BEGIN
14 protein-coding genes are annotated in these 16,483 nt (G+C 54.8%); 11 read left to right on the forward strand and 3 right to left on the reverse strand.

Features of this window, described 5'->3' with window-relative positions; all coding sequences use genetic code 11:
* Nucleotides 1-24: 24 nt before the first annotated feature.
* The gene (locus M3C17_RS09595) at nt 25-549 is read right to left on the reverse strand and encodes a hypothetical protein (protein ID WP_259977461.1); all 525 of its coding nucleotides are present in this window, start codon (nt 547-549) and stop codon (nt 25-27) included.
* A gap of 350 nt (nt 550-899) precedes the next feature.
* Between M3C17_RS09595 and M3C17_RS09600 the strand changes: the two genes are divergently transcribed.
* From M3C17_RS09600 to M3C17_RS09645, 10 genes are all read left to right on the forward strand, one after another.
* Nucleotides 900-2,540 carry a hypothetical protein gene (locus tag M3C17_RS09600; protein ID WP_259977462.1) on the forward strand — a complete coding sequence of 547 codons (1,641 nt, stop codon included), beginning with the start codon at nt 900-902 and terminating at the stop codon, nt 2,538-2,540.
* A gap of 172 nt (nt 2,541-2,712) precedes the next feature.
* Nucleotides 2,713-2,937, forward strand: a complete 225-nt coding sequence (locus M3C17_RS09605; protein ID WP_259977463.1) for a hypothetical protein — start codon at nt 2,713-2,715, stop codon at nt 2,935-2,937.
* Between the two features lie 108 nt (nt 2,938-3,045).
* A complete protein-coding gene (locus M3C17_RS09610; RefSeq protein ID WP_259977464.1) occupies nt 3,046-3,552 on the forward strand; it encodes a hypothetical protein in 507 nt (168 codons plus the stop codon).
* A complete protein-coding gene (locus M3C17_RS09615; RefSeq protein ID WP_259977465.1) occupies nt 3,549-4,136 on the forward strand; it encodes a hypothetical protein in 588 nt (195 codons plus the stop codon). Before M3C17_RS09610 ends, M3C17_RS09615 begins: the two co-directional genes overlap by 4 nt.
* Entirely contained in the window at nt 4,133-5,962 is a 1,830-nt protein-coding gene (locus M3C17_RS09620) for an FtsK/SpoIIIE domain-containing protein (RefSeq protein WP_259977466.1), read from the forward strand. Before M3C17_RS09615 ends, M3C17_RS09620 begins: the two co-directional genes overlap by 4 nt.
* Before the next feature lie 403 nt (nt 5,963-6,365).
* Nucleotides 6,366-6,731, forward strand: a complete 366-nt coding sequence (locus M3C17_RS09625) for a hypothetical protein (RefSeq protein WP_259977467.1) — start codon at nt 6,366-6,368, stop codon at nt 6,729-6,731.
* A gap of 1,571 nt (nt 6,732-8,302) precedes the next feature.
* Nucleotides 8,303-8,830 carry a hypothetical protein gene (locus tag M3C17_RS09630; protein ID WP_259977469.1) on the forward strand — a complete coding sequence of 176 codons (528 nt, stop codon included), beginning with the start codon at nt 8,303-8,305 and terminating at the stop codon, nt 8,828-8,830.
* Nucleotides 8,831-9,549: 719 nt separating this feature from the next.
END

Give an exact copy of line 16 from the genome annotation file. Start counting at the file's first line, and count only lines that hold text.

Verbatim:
* Nucleotides 6,366-6,731, forward strand: a complete 366-nt coding sequence (locus M3C17_RS09625) for a hypothetical protein (RefSeq protein WP_259977467.1) — start codon at nt 6,366-6,368, stop codon at nt 6,729-6,731.